Colossal is one of the few monster movies released in the past few years. Check out three reasons why Nacho Vigalondo’s monster and relationship drama deserves to be on your watchlist.
A throwback to kaiju
Colossal’s monsters are probably the hook when people watch the trailer. The appeal of giant monsters fighting in large cities harkens back to the time when kaiju ruled Japan, when Godzilla and Mothra were household names. It’s certainly a breath of fresh air to see the monsters fight again, albeit in the movie they serve more as a plot device than anything else.
There are two monsters in Colossal – one is an organic, wood-like creature, and the other is a giant robot. They provide most of the humor in the movie – seeing giant monsters dance in a silly way will put a smile in your face.
Colossal allows us to put kaiju and Anne Hathaway in the same sentence, leading to a surreal experience.
A love for unique and absurd concepts
Watching the trailers for Colossal, one would think that it’s a simple monster comedy. It’s much more than that. Colossal merely uses monsters to drive the plot forward, keeping the main focus of the movie on the complicated relationship of Gloria and Oscar.
You have to suspend your disbelief quite a bit when watching Colossal. It’s on the same level of absurdness as The Lobster. Gloria (Anne Hathaway) discover that she is able to control a giant monster wreaking havoc half a world away – in Seoul – when she steps within a playground in her hometown. As Uncle Ben once said, “With great power comes great responsibility.” After a particular disaster while being inebriated, Gloria realizes she must sober up not only for herself, but for the people of Seoul.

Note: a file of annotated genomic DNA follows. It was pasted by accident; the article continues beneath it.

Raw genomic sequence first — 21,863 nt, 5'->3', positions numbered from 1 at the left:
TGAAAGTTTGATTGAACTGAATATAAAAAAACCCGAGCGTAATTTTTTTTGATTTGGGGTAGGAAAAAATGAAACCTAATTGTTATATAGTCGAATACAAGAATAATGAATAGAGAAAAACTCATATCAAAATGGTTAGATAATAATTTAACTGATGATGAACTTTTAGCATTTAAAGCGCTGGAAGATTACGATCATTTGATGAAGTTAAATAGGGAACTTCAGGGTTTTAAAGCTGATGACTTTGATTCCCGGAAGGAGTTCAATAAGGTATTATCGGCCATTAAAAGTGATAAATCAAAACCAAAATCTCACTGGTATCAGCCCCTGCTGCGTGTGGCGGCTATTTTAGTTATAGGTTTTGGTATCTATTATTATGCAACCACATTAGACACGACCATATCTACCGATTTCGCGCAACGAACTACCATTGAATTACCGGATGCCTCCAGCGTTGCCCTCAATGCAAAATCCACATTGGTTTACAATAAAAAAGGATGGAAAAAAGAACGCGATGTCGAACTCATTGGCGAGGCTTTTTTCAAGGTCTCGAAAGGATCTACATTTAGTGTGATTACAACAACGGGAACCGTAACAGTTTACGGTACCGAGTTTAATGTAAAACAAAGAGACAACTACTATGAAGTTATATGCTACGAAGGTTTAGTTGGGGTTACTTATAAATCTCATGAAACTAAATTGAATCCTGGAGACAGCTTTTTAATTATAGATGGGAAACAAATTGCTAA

Colossal, I would say, is 3/4 relationship drama and 1/4 kaiju. It’s not your typical Friday crowdpleaser of a movie – it’s a bit dark with little sprinkles of comedy here and there. As a brainchild of the writer and director of Timecrimes, you wouldn’t expect anything less.
A different Jason Sudeikis
Jason Sudeikis is a mainstay in Hollywood comedies. In Colossal, he gets a little bit more material to work with and is able to display some seriously great acting chops.
He plays Oscar, Gloria’s childhood friend and a bar owner in their hometown. Initially, he appears as a down-to-earth guy, giving the jobless and broke Gloria a break by offering her a job in his bar. Upon discovering that he is also able to control a monster in Seoul, Oscar goes through a complete shift, to the dismay of the resident of Seoul.
Sudeikis’ Oscar is wildly different from his usual role. He succeeds in fleshing out a really complex and, quite honestly, deplorable individual.
Check out the trailer: